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Maximizing dissipation rate in a simple circuit

  1. Aug 31, 2006 #1
    QUESTION:
    R1 = 2 ohm
    R2 = 5 ohm
    What value of R3 maximizes the dissipation rate in resistance 3? (battery is ideal -> no internal resistance)

    DIAGRAM:
    _______________
    |.........|...........|
    R1.......R2.........R3
    |.........|...........|
    _ +......|...........|
    - -.......|...........|
    |.........|...........|
    _______________

    (I hope the diagram is clear... please ignore the dots... they are just there as placeholders... below R1 is the battery... the + side is on the top, the - side is on the bottom)

    MY TAKE ON THE PROBLEM:

    We know that the dissipation rate for a resistor is P = i^2*R.
    In order to maximize the dissipation rate, I figured the best way would be to find an equation relating i3 to R3 (and then subbing it in for i3 in order to get only R3s on the right side)... and then simply using calculus to maximize the rate in terms of resistance.

    But therein lies the problem... could not come up with such an equation... I tried using Kirchhoff's loop rule to get these:

    -i3R3 + E - i1R1 = 0 (clockwise traversal through the BIG loop)
    -i3R3 + i2R2 = 0 (clockwise traversal through the RIGHT loop)
    -i2R2 + E - i1R1 = 0 (clockwise traversal throught the LEFT loop)

    needless to say, I had assumed that i1 (going through R1) goes upwards, and that r2 and r3 (through R2 and R3, respectively) are pointing downwards.
    E is the emf of the battery

    Also, I know that i1 = i2 + i3 (junction rule)

    the PROBLEM:
    As I have mentioned, I am unable to find such an equation...

    I need some pointers... if you could PLEASE tell me whether at least I am moving in the right direction...

    I am all out of ideas...

    Thank you :smile:
     
  2. jcsd
  3. Aug 31, 2006 #2
    find total resistance, then find the current I1, through R1.
    then find the voltage drop across R2 and R3
    voltage drop=V - R1*I1
    (I1 should be a function of R3)
    then relate that to power.
    Now you should have Power as a function of R3 and V, take the derivative... and it should be good.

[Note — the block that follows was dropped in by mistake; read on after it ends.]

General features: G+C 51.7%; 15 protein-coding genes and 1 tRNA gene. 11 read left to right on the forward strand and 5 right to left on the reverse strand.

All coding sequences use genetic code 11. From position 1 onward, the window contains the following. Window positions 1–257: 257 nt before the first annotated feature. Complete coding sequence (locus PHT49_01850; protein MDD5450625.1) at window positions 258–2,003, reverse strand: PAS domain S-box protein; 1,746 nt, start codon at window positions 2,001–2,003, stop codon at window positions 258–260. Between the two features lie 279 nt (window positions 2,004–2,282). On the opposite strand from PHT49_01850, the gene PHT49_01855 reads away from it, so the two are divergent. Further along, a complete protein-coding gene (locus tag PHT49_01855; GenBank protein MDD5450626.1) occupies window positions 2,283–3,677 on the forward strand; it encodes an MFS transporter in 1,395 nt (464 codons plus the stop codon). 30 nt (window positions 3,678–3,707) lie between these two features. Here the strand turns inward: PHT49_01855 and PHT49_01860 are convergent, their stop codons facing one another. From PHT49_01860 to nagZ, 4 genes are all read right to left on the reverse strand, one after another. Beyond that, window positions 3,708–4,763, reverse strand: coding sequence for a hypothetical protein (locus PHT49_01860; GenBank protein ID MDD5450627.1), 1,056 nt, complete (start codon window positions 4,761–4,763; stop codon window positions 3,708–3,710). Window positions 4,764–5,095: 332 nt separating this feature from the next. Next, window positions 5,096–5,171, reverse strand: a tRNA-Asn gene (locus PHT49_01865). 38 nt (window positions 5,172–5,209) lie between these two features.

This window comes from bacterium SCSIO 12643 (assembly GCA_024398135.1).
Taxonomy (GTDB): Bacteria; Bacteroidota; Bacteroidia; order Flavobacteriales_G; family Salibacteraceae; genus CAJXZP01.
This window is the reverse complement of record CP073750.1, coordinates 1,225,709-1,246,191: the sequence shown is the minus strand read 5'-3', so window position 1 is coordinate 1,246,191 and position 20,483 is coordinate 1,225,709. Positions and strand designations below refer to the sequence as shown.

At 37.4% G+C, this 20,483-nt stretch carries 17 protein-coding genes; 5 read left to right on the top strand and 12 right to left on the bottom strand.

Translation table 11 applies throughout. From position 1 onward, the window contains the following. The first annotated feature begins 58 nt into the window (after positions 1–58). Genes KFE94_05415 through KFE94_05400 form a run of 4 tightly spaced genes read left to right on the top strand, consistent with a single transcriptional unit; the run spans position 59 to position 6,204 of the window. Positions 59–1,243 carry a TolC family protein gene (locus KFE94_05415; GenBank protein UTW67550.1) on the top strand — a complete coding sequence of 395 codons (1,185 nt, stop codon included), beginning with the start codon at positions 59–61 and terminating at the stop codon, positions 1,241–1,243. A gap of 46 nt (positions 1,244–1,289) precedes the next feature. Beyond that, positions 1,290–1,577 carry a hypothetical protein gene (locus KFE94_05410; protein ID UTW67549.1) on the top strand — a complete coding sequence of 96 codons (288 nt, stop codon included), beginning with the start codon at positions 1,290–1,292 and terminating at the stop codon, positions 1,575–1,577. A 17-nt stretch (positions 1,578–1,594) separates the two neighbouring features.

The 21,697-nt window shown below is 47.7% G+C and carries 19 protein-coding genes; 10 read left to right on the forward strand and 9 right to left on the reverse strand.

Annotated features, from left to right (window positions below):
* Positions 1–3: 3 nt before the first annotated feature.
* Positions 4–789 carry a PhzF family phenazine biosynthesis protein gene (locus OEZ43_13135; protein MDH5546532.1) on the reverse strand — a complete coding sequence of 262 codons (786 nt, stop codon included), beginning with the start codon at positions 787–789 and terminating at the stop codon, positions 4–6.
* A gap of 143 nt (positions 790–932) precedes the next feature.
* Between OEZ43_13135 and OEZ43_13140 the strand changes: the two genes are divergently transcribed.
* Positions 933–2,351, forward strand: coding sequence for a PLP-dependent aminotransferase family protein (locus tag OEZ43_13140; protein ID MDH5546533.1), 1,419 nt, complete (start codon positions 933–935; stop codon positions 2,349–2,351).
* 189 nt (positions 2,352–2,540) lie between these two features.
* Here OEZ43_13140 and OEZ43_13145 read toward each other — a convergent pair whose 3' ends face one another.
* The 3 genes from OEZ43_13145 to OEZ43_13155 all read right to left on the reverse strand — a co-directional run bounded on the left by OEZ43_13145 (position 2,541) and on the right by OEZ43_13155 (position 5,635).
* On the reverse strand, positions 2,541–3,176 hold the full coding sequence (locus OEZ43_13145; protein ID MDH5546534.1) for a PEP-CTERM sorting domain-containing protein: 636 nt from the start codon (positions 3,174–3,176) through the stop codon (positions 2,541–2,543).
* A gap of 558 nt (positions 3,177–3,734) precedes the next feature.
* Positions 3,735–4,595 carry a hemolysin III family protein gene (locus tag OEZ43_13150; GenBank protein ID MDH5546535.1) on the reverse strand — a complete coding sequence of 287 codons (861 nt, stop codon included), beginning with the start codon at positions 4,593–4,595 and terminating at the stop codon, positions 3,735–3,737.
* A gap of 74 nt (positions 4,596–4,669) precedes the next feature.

4. Aug 31, 2006 #3

    lightgrav

    User Avatar
    Homework Helper

    that is, your second equation shows that R2 is || R3 ,
    those are in series with R1.
     
  5. Aug 31, 2006 #4
    @ tim_lou

    How can I find i1? The voltage of the battery is unknown... also, the equivalent resistance will contain one unknown (term R3)... also, i1 would, in itself, be unknown.

    There are 3 unknowns and 1 equation... I do not see how your way is possible :confused:

    @lightgrav

    Yes... R2 and R3 are in parallel... and R1 and the equivalent of R2 and R3 are in series... but what next? :frown:
     
  6. Aug 31, 2006 #5

    lightgrav

    User Avatar
    Homework Helper

    Pretend you know the battery Voltage ...
    after all, it will not change as R3 varies

    R3 MUST be a variable, so you can take a deivitive w.r.to it!

    R_2||3 = R2 R3 / (R2+R3) ... R_tot = R1 + R_2||3 ... I1 = V/R_tot
     
  7. Sep 1, 2006 #6
    R1 = 2 ohm
    R2 = 5 ohm
    Voltage does not change with respect to R3...(it's a constant)
    I1 will be in terms of R3
    [tex]I_1=\frac{V}{R_{total}}[/tex]
    Find R_total using R1, R2 and R3

    V will be gone when you take the derivative and set the derivative to zero (finding maximum), R1 and R2 are numbers.

    Power is maxed when the derivative of the Power function is zero (well, check the concavity and sign change to confirm). then you can find R3.

    try to work it out... if you need more hints, just ask
     
    Last edited: Sep 1, 2006
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